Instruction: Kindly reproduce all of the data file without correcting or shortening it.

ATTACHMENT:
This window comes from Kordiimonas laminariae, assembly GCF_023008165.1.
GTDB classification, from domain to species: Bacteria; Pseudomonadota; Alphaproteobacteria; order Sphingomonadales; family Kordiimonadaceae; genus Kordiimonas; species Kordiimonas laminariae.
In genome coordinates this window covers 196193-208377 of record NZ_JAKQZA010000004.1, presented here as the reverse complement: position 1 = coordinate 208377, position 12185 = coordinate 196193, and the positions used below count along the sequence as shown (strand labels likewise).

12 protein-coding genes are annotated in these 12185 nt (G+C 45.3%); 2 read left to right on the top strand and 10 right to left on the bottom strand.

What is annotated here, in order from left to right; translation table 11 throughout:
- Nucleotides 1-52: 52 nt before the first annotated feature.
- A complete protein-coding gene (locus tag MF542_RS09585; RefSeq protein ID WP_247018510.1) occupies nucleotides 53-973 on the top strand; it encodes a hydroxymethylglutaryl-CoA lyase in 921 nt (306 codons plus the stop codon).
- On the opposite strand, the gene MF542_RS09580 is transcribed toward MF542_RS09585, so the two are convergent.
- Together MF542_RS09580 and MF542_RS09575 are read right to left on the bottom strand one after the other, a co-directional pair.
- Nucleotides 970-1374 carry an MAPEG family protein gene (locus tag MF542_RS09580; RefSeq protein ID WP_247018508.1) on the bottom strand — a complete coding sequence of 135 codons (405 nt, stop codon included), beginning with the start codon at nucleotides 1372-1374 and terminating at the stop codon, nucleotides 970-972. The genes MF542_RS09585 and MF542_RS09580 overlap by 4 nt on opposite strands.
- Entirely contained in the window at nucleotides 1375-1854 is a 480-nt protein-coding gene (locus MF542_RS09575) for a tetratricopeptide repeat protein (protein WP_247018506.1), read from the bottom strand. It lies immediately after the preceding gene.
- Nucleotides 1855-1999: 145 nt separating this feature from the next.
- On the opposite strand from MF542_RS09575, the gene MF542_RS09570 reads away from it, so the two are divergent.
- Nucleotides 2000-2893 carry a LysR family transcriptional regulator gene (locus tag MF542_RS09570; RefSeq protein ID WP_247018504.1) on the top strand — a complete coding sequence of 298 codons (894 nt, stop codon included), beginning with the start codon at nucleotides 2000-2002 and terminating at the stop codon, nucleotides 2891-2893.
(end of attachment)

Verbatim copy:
This window comes from Kordiimonas laminariae, assembly GCF_023008165.1.
GTDB classification, from domain to species: Bacteria; Pseudomonadota; Alphaproteobacteria; order Sphingomonadales; family Kordiimonadaceae; genus Kordiimonas; species Kordiimonas laminariae.
In genome coordinates this window covers 196193-208377 of record NZ_JAKQZA010000004.1, presented here as the reverse complement: position 1 = coordinate 208377, position 12185 = coordinate 196193, and the positions used below count along the sequence as shown (strand labels likewise).

12 protein-coding genes are annotated in these 12185 nt (G+C 45.3%); 2 read left to right on the top strand and 10 right to left on the bottom strand.

What is annotated here, in order from left to right; translation table 11 throughout:
- Nucleotides 1-52: 52 nt before the first annotated feature.
- A complete protein-coding gene (locus tag MF542_RS09585; RefSeq protein ID WP_247018510.1) occupies nucleotides 53-973 on the top strand; it encodes a hydroxymethylglutaryl-CoA lyase in 921 nt (306 codons plus the stop codon).
- On the opposite strand, the gene MF542_RS09580 is transcribed toward MF542_RS09585, so the two are convergent.
- Together MF542_RS09580 and MF542_RS09575 are read right to left on the bottom strand one after the other, a co-directional pair.
- Nucleotides 970-1374 carry an MAPEG family protein gene (locus tag MF542_RS09580; RefSeq protein ID WP_247018508.1) on the bottom strand — a complete coding sequence of 135 codons (405 nt, stop codon included), beginning with the start codon at nucleotides 1372-1374 and terminating at the stop codon, nucleotides 970-972. The genes MF542_RS09585 and MF542_RS09580 overlap by 4 nt on opposite strands.
- Entirely contained in the window at nucleotides 1375-1854 is a 480-nt protein-coding gene (locus MF542_RS09575) for a tetratricopeptide repeat protein (protein WP_247018506.1), read from the bottom strand. It lies immediately after the preceding gene.
- Nucleotides 1855-1999: 145 nt separating this feature from the next.
- On the opposite strand from MF542_RS09575, the gene MF542_RS09570 reads away from it, so the two are divergent.
- Nucleotides 2000-2893 carry a LysR family transcriptional regulator gene (locus tag MF542_RS09570; RefSeq protein ID WP_247018504.1) on the top strand — a complete coding sequence of 298 codons (894 nt, stop codon included), beginning with the start codon at nucleotides 2000-2002 and terminating at the stop codon, nucleotides 2891-2893.